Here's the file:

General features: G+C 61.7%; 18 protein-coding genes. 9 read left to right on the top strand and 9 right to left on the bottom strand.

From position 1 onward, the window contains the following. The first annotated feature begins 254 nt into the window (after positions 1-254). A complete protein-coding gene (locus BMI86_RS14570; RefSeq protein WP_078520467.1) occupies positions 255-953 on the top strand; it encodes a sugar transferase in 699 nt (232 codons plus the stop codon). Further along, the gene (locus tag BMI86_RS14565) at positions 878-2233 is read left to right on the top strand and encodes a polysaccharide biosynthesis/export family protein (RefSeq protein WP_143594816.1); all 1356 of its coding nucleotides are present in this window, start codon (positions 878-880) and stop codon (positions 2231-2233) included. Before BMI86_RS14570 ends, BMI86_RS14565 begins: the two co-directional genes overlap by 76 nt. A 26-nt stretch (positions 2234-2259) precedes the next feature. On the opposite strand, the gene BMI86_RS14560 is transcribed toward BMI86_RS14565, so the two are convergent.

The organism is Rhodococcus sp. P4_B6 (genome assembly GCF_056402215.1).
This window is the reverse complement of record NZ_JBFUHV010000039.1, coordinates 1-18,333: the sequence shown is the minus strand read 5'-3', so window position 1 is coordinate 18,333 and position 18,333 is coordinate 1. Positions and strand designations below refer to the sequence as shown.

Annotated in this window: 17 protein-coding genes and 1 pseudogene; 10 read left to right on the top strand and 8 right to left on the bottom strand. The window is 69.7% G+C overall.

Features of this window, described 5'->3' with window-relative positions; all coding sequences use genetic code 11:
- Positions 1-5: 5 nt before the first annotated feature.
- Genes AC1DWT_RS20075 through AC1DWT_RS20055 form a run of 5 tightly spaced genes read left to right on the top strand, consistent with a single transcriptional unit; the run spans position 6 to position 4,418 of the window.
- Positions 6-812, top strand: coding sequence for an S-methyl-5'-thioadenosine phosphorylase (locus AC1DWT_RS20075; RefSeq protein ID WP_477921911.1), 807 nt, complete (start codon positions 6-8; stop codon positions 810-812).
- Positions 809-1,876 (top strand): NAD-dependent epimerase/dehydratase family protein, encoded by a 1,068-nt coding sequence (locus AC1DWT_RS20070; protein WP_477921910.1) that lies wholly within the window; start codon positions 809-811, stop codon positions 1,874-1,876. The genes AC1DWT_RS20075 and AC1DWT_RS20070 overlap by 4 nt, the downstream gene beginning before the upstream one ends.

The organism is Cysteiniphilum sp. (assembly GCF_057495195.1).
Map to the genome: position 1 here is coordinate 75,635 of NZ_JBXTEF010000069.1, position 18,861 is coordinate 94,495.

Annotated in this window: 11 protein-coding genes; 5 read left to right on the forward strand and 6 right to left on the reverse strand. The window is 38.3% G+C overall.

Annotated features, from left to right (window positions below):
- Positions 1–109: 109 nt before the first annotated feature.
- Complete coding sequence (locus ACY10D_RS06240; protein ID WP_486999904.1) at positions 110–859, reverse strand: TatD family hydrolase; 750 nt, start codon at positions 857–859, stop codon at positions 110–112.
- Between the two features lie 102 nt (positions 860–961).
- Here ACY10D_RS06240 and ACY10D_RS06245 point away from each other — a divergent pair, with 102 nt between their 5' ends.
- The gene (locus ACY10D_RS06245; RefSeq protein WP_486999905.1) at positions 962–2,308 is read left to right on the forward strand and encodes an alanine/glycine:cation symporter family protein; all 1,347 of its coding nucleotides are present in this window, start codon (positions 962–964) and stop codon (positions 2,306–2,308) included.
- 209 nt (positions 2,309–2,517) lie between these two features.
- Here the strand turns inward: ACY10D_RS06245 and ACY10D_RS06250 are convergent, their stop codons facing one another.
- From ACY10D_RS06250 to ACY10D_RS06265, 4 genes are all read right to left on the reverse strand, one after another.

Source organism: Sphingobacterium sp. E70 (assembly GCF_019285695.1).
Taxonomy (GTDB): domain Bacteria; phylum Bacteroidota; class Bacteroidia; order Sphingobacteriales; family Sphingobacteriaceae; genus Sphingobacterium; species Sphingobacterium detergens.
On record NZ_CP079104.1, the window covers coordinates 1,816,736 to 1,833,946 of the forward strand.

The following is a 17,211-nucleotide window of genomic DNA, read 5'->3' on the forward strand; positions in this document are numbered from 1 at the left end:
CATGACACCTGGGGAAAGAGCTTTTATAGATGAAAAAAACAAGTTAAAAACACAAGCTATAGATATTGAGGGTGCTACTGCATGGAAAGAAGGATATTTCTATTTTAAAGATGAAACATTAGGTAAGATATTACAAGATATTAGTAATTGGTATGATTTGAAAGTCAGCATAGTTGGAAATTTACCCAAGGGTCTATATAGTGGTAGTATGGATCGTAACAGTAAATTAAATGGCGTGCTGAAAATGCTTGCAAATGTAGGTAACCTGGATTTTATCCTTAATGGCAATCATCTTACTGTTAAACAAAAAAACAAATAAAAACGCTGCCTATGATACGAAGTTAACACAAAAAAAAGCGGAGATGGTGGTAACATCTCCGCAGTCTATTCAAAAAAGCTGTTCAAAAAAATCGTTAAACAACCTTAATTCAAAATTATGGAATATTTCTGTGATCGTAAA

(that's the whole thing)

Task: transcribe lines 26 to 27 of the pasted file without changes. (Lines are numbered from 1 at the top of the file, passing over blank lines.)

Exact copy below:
The following is a 17,211-nucleotide window of genomic DNA, read 5'->3' on the forward strand; positions in this document are numbered from 1 at the left end:
CATGACACCTGGGGAAAGAGCTTTTATAGATGAAAAAAACAAGTTAAAAACACAAGCTATAGATATTGAGGGTGCTACTGCATGGAAAGAAGGATATTTCTATTTTAAAGATGAAACATTAGGTAAGATATTACAAGATATTAGTAATTGGTATGATTTGAAAGTCAGCATAGTTGGAAATTTACCCAAGGGTCTATATAGTGGTAGTATGGATCGTAACAGTAAATTAAATGGCGTGCTGAAAATGCTTGCAAATGTAGGTAACCTGGATTTTATCCTTAATGGCAATCATCTTACTGTTAAACAAAAAAACAAATAAAAACGCTGCCTATGATACGAAGTTAACACAAAAAAAAGCGGAGATGGTGGTAACATCTCCGCAGTCTATTCAAAAAAGCTGTTCAAAAAAATCGTTAAACAACCTTAATTCAAAATTATGGAATATTTCTGTGATCGTAAA